Something I learned very quickly after starting my first teaching job is that you will never know just how much you affect people. At times like this it's easy to lose your cool after repeating the same thing over and over, or to just want to throw in the towel, thinking that you will never get through to people. It's true that there are some people you will never get through to - the japetes of the world - but those people truly are few in number, even if they are vocal. There are many more out there who are moderately on our side or moderately against us and these people we can reach - but only by realizing that our impacts go further than we know.
Over the past week and change I have been focusing my efforts on one particular forum that I have been involved with for nearly a decade. It's a forum made up almost entirely of women. Some of us have met in real life, some of us haven't. We all have one thing in common. Beyond that, we run the spectrum, including politically, with perhaps a small tendency to the left.
To be entirely honest, there were several times over the past week when I wondered why I was bothering trying to explain my position to people who felt it was okay to just insult me personally based on my beliefs. I kept at it, though, and very recently I realized how much that work had paid off.
I had received several private comments from people supporting me, which certainly helped some but those were mostly from those who agreed with me to begin with. Then one of the pro-gun control people made a public post in the forum in my support. She thought that I was being unfairly attacked. She still considers herself anti-gun, but said that her views had been softening over the past few years largely due to my influence and, while she still opposed arming teachers in general, she would have no problem with her kids being in my classroom while I was armed.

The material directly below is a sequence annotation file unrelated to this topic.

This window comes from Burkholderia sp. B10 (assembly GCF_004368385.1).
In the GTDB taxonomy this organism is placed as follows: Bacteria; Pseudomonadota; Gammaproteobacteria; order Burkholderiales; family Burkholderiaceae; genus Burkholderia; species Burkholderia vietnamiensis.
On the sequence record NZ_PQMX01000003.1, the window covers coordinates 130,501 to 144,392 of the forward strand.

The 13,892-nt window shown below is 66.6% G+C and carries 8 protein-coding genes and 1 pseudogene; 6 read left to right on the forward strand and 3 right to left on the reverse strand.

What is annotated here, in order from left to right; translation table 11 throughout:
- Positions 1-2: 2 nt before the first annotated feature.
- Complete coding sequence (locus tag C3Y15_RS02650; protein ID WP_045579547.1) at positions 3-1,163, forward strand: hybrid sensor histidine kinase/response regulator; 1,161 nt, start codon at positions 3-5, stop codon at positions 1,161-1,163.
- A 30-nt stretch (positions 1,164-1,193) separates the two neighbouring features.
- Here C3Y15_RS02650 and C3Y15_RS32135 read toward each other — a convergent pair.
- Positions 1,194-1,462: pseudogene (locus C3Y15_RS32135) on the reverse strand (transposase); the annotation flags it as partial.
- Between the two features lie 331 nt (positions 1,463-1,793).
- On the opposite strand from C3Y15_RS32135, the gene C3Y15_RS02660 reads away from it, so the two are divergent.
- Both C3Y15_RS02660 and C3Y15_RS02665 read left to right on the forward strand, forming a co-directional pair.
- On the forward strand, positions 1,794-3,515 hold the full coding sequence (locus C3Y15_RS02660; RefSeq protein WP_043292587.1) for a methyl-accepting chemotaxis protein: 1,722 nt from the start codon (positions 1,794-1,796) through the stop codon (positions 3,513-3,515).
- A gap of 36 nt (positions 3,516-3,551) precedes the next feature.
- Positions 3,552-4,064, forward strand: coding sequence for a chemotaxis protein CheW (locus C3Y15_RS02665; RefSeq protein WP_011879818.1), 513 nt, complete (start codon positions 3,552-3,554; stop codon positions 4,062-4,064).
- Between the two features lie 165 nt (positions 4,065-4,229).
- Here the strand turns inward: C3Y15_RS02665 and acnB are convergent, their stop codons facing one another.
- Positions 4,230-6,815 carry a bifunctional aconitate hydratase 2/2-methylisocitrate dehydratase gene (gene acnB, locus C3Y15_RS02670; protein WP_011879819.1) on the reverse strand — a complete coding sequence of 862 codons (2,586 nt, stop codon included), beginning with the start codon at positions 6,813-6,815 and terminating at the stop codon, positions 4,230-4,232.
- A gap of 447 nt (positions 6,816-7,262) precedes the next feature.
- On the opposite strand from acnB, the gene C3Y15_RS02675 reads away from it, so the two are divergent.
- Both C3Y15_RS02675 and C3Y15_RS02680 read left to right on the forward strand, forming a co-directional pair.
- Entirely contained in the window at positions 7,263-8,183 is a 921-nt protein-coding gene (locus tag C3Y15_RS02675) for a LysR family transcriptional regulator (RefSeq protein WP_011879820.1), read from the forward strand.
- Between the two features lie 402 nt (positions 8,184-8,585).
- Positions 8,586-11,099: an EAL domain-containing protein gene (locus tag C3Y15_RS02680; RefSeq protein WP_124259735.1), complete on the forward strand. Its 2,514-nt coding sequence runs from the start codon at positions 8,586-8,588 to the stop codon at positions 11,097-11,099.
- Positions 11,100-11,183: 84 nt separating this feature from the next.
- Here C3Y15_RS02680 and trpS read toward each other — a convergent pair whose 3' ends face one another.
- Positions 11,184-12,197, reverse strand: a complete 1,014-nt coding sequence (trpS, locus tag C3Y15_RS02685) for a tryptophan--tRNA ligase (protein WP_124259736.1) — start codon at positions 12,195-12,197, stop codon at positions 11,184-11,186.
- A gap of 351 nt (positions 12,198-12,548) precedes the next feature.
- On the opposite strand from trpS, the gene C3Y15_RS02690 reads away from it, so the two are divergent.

It might not seem like much, but this is huge progress, people. She came to this over time, through knowing me as a person. That is what we need. Gun owners need faces. We need to be neighbors and friends and coworkers and teachers. It's too easy to hate what doesn't have a face. So go out there and make those personal connections. But while you are making them, remember that what you do will spread further than you think. I was really astonished by what this person wrote - I hadn't expected it in the slightest. And it made up for all the moments I wanted to give up in frustration or return in kind the insults I was receiving. Reacting negatively is never worth it, especially on the internet where words are preserved. Let the vitriol and hatred come from the antis. Let us continue to respond logically and civilly. The differences will be obvious to those who are quietly watching, and those are the majority we need to win over. Make yourself known, but as you do, make sure that you never forget that you are representing all of us, every moment.
Two young adults talking about personal responsibility, public service, civic preparedness, and whatever else crosses our minds.
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